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How to avoid social media meltdowns

Thursday September 7, 2017 at 11:52am

Describing social media as the “wild west” of advertising is a tired old cliché. But despite advances in technology, regulation and consumer understanding, it’s true that social media allows almost anyone to run a competition or prize draw. As the BBC reported this week, some consumers are being scammed through illegal lotteries, and it’s not uncommon for bloggers and small companies to offer prizes they struggle to fulfil. Even big brands can find themselves caught up in PR disasters – I’m sure Walkers would prefer we forget the sight of Gary Lineker waving a picture of Fred West all over Twitter.

Stories like these can make both consumers and brands wary of social media. So what steps can you take to ensure your promotions stand out as ones you can trust? 

Moderate to stay in control

Don’t push out user generated content under your brand without moderating it first; you don’t want internet trolls looking for laughs at your expense, or to get called out by the ASA for being irresponsible. Consider that some industries may be higher risk than others. Alcohol and gambling brands in particular need to ensure they don’t inadvertently encourage users to post images that breach the CAP Code or other industry regulations.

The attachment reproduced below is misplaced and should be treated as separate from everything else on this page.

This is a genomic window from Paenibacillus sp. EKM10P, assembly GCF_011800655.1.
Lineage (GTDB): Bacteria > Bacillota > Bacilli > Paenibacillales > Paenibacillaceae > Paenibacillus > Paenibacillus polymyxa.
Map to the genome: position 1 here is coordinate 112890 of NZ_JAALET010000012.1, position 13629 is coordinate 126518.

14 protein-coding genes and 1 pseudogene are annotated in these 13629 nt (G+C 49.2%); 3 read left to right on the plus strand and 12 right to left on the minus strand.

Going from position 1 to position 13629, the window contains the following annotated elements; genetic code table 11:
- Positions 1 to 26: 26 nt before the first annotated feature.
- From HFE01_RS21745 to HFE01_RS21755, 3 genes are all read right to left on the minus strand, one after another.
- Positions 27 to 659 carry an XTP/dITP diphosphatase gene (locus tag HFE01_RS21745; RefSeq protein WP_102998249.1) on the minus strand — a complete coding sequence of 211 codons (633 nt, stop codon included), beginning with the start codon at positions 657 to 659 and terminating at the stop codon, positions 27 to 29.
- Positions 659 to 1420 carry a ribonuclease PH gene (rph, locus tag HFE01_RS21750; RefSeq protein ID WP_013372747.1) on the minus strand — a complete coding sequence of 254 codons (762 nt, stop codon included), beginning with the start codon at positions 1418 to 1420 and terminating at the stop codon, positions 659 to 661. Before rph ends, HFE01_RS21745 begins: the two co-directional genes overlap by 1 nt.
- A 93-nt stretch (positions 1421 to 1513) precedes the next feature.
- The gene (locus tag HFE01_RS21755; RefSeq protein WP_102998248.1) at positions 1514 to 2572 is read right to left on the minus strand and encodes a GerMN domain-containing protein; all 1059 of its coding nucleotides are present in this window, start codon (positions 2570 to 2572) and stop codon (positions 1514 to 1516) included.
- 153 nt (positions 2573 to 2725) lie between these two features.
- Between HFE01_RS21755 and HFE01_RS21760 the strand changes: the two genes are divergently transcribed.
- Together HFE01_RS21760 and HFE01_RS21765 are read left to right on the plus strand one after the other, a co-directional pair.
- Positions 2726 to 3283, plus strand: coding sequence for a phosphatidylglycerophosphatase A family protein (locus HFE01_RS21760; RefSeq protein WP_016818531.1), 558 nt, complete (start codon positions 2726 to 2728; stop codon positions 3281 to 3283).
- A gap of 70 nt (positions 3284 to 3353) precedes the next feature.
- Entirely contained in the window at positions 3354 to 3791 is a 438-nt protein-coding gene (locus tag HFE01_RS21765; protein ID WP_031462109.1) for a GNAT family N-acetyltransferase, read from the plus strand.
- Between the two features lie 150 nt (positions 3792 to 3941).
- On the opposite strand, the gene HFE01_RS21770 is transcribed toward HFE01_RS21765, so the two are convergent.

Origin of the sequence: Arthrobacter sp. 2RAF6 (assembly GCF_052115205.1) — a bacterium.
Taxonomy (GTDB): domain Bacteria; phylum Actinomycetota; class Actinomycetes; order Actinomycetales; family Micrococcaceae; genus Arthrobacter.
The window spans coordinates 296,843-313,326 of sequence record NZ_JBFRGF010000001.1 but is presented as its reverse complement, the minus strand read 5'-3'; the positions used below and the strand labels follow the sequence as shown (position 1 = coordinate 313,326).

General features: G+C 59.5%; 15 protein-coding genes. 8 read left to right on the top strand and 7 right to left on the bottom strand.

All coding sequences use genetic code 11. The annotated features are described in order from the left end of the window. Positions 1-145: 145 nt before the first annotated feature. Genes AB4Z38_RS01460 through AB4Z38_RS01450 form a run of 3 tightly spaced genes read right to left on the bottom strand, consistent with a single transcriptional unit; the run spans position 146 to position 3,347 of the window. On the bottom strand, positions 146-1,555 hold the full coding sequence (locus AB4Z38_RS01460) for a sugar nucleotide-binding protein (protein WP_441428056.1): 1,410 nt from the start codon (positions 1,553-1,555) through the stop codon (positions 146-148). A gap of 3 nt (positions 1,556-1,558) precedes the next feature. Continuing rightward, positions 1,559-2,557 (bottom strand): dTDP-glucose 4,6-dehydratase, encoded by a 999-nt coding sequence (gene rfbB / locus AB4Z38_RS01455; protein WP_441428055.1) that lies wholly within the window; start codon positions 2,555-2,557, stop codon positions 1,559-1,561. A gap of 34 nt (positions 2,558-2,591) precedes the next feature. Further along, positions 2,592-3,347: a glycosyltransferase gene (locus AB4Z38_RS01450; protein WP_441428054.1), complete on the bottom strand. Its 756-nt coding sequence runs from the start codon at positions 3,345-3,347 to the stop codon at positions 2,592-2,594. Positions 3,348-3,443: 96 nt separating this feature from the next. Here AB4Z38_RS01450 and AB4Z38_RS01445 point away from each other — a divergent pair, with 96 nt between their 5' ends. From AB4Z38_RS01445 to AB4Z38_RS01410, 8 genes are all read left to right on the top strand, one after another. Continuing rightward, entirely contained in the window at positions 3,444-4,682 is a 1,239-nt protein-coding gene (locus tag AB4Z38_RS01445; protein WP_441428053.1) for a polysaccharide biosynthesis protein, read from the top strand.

Read up on social media guidelines

Many platforms have their own rules for running promotions through their channels. Facebook in particular can be strict when it comes to inaccurate tagging or forcing users to share advertising content on their own timeline in order to enter. Instagram similarly discourages inaccurate tagging. Twitter is more relaxed, but prohibits mechanics that encourage duplicate updates. Even if you have great idea that follows legal guidelines, this won’t help you if the website you’re running it on decides to take it down. Make sure you read up first.

Don’t forget the CAP Code 

The same rules apply to social media as any other promotion. If you wouldn’t do it in a large campaign, you shouldn’t do it on social media. This means including the significant conditions in posts; refer to rule 8.17 of the Code for guidance on what you need to include. The only exception to this is where space is genuinely limited (such as in a tweet or sponsored search ad). Bear in mind that Facebook and Instagram posts are unlikely to be considered limited space. 

Have an upcoming social media promotion? Get in touch at legal@theipm.org.uk or call us on 020 3848 0447.

» Categories: Legal, CAP